Shalom Shir Tikvah Learning Community, This Shabbat, called Nakhamu after the first word of the Haftarah, meant to be a Shabbat of consolation. The first Shabbat after Tisha B’Av, that time of terrible destruction once long ago and now a time to face the equally terrifying consequences of our actions in our own days, is meant to reassure us that, after all the suffering and loss, consolation is possible. But on this day it is difficult to feel consoled. A Jew in Jerusalem – called the City of Peace! – attacks fellow Jews marching in the Gay Pride parade with a knife. Other Jews set fire to a Palestinian home and murder a child. Both in the name of religious faith. Jews in our own community attack each other. Not with weapons, not yet – G-d forbid – but the Rabbis of the Talmud taught that the tongue is as

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Shabbat: the Secret Spice

Our ancient ancestors used to mark the beginning of Shabbat by adding aromatic spices (we’re not exactly sure which) to their home oil lamp. The special aroma made sundown on Friday into the day of rest. The Rabbis encoded the concept of rest as a universal right in halakhah, the path of Jewish observance – for all people and for all life on earth. Wandering stateless in Exile, our people held on to Shabbat ever more determinedly. We created a musical welcome of Shabbat, Kabbalat Shabbat, to sing and dance our way out of the week; and no matter the poverty, our erev Shabbat meal had to be the best we could manage. “More than Israel has preserved the Shabbat, the Shabbat has preserved Israel.” – Ahad Ha’Am   That erev Shabbat meal became the focal point for the ritual that allowed us the relief of week’s end: The blessings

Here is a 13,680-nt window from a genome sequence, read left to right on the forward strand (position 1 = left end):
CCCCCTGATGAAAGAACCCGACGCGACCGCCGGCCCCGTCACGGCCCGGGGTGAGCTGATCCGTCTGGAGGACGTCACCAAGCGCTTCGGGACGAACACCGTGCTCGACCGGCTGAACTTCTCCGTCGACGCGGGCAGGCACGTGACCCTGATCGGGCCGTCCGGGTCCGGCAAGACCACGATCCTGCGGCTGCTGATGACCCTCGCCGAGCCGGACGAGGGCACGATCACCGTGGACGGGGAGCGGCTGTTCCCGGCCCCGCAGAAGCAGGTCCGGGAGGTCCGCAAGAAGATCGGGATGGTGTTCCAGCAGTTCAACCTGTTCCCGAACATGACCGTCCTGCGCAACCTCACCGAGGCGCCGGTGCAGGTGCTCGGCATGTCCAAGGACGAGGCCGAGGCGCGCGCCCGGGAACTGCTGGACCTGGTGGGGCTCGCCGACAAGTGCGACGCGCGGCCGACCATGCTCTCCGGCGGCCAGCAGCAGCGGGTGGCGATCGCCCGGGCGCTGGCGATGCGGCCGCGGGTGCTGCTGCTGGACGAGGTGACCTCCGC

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Tisha B’Av Tefilah

Saturday, July 25 7:30 pm Tisha B’Av begins at sundown Saturday July 25   The 9th Day of Av has been marked as a day of mourning among the Jewish people for two millennia. What began as an internal communal day of fasting and prayer in remembrance of the past has become an opportunity for us as a people to examine our larger community, and the impact we have for good or ill. Together we can respond to mourning with hope. Want to respond to church burnings in South Carolina? Want to know how to help here at home? Join Rabbi Ariel at 7.30pm at Shir Tikvah. Judith Mallory, with the City of Portland’s Office of Equity and Human Rights, will speak on what we can do to work for good here in Portland.

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Raffle winners

A few lucky folks ‘rode’ away from our Simkha Cycla-Thon with a prize in hand. Paula, Joe, Ken and others had their names drawn in our raffle – winning challah, spirits, chocolate, gardening services and more. Thanks to our sponsors and volunteers who made the raffle (and the entire event) possible. See your Week’s Worth for more about the Cycla-Thon.